And we just don’t care

Guy Paul shows us his rocker side on “Saving Grace,” a rousing song with a driving beat and lots of terrific electric and rhythm guitar riffs. One of my favorite tracks is “Saturday Night,” a catchy and breezy country song about hooking up with strangers to avoid being lonely. The lyrics are rather bittersweet until he lightens things up at the end:

It’s alright, I still got my friends
That’s what I’m talkin’ about
Hey wait a minute, is that another bottle over there?
Same time next week?

Stay (For Riley)” is a lovely but wistful ballad about saying goodbye to a loved one – or a pet perhaps? “You were my best friend, chased all of my fears. Now you live in every tear. Stay.”  Guy Paul serves up jangly guitar riffs on “If I Had,” a really nice folk tune about dreaming of enjoying life by hitting the road in his car with a girl and guitar. Wrapping up the album is the sorrowful “How Far Could I Fall.” The country song speaks of hitting bottom after his girl left him and he sought comfort with booze and drugs.

It’s About Time is well worth the wait of 17 years, as it’s superb on every level. In addition to Guy Paul’s impressive songwriting and musicianship, he was assisted on the album by the musical talents of David Bradshaw and Shawn Cherry.

Connect with Guy:  Website / Facebook / Twitter / Instagram

Stream his music:  Spotify / Google Play

Purchase:  iTunes / Bandcamp / cdbaby

TONI SIDGWICK – EP Review: “Lions”

Toni Sidgwick is an indie singer-songwriter based in County Durham in northeast England. She was born and raised in the remote Shetland Islands northeast of the Scottish mainland, and began her musical journey by busking on the streets of Edinburgh. Her unique style of folk/pop draws from influences by artists such as Ben Howard, London Grammar and Bruce Springsteen. And like those artists, her lyrics are often deeply personal and introspective, speaking to the complexities of life, relationships and her place in this world.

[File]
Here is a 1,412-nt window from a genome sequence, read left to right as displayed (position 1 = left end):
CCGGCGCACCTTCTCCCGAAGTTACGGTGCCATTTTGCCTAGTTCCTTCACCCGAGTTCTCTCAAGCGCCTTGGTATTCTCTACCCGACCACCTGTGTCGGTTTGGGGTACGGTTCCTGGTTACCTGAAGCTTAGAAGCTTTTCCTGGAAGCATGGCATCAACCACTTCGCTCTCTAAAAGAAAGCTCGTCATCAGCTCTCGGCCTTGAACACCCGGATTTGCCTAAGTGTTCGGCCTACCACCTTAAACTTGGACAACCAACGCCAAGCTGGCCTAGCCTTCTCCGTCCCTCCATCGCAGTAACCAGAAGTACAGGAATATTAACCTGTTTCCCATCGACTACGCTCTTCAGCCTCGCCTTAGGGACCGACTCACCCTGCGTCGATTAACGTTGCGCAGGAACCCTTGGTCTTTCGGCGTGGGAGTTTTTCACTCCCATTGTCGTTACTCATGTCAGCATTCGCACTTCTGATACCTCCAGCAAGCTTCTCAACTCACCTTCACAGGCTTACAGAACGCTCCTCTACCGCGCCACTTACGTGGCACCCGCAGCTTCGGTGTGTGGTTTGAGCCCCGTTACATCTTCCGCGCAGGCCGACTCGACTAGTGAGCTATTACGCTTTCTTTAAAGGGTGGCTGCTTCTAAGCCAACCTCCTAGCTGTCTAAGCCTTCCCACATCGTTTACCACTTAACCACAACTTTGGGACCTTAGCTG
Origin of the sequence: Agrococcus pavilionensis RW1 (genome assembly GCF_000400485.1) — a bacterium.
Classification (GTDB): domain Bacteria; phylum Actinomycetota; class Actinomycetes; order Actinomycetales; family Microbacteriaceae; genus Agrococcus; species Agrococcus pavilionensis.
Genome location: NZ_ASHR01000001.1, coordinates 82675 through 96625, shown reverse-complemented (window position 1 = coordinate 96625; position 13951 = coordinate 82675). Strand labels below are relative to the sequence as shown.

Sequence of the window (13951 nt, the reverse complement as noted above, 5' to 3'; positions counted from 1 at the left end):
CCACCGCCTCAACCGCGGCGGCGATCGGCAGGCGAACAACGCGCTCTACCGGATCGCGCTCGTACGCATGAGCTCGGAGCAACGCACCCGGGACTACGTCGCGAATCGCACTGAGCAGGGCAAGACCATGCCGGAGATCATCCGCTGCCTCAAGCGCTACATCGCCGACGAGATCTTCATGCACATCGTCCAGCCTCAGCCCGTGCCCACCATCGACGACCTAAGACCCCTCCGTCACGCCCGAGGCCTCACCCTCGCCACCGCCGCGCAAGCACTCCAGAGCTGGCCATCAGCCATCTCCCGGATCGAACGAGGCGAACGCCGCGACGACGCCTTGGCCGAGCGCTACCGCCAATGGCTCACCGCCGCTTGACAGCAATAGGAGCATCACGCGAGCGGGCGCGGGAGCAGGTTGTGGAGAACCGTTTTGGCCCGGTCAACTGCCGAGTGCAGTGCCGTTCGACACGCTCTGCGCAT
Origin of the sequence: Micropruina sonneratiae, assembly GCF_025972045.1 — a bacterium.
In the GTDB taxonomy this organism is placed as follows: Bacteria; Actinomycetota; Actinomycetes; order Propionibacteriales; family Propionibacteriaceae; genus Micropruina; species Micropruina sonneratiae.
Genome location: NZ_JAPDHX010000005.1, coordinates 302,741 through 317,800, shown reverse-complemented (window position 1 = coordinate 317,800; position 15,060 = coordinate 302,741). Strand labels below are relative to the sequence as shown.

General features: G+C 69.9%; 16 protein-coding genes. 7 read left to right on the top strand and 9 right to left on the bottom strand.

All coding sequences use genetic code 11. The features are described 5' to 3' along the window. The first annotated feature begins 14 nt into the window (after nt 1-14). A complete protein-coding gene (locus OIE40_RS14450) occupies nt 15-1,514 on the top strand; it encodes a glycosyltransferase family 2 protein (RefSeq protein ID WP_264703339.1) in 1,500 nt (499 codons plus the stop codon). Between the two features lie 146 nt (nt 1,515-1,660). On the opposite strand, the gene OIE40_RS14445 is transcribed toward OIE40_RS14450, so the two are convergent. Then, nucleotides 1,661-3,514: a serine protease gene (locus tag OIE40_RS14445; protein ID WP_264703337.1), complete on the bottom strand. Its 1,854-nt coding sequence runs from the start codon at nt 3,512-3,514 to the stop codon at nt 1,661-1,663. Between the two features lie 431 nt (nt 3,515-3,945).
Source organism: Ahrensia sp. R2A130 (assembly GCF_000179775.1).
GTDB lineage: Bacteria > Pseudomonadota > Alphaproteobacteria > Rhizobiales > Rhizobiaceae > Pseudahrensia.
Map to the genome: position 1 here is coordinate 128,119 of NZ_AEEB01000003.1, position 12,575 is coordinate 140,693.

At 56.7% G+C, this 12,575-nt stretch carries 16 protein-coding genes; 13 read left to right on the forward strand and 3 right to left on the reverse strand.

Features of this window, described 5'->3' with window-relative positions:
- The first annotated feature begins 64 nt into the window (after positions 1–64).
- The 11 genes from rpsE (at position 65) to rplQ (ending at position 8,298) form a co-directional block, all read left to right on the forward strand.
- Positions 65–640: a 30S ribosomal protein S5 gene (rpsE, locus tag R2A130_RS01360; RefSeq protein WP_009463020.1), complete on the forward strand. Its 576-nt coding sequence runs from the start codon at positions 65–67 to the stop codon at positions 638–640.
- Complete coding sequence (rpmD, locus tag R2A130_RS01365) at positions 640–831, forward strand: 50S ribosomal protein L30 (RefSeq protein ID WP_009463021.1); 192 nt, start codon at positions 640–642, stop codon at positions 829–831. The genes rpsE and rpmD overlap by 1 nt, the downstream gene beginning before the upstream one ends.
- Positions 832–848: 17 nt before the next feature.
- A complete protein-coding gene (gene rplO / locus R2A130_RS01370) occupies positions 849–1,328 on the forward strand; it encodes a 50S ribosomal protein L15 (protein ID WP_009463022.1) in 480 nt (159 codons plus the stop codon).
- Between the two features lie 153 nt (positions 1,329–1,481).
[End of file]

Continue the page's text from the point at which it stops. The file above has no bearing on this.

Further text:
Toni released her debut EP Lions in June, having worked with the brilliant young producer, Lauren Deakin-Davies, and I have the pleasure of reviewing it. Delicate strums of her acoustic guitar introduce the first track “Carry My Heart,” a gentle, lovely ballad in which Toni acknowledges her independence, but also desire for a romantic connection: “I can carry my life, I’ve been doing it for some time. I can carry my life, will you carry my heart. Her vocals are understated and soft, yet reveal a quiet intensity that makes the lyrics feel all the more powerful.

Toni ramps things up a notch on “Only One Way,” a lively track about being honest and true to your feelings toward another. Toni’s vocals are clear and confident as she emphatically sings: “And I gotta stay true to me. And I gotta stay true to you. There’s only one way, only one way, only one way…that I can be.” I love the fast-paced jangly guitars and toe-tapping percussion. Just like the lyric “it makes me happy,” this song makes me happy and is my favorite on the EP.

Dance” is a beautiful, tender ballad with acoustic guitar, gentle percussion and a beguiling harmonica riff. With heartfelt emotion, Toni sings “Oh dance with me. Don’t you dare stop moving our two left feet. Slow dance, dance. We’ll go higher and higher than we dare to chance.” The title track “Lions” is a peppy little number with plucky guitars, crisp snare drum and just a hint of bass. Toni sings of drawing on one’s inner strength to make it through this crazy world: “We are lions, we gotta roar.

The folk-rock song “Be Anything” speaks to holding on to another’s love and support that enable you to be a better person: “You pull me closer. And in your heart, I can be anything.” A combination of strummed acoustic guitar, a sturdy bass line, and light percussion make for an intensely satisfying track. In fact, all five songs on Lions are intensely satisfying, and it’s clear that Toni poured her heart and soul into its creation. It’s a debut effort she can be proud of.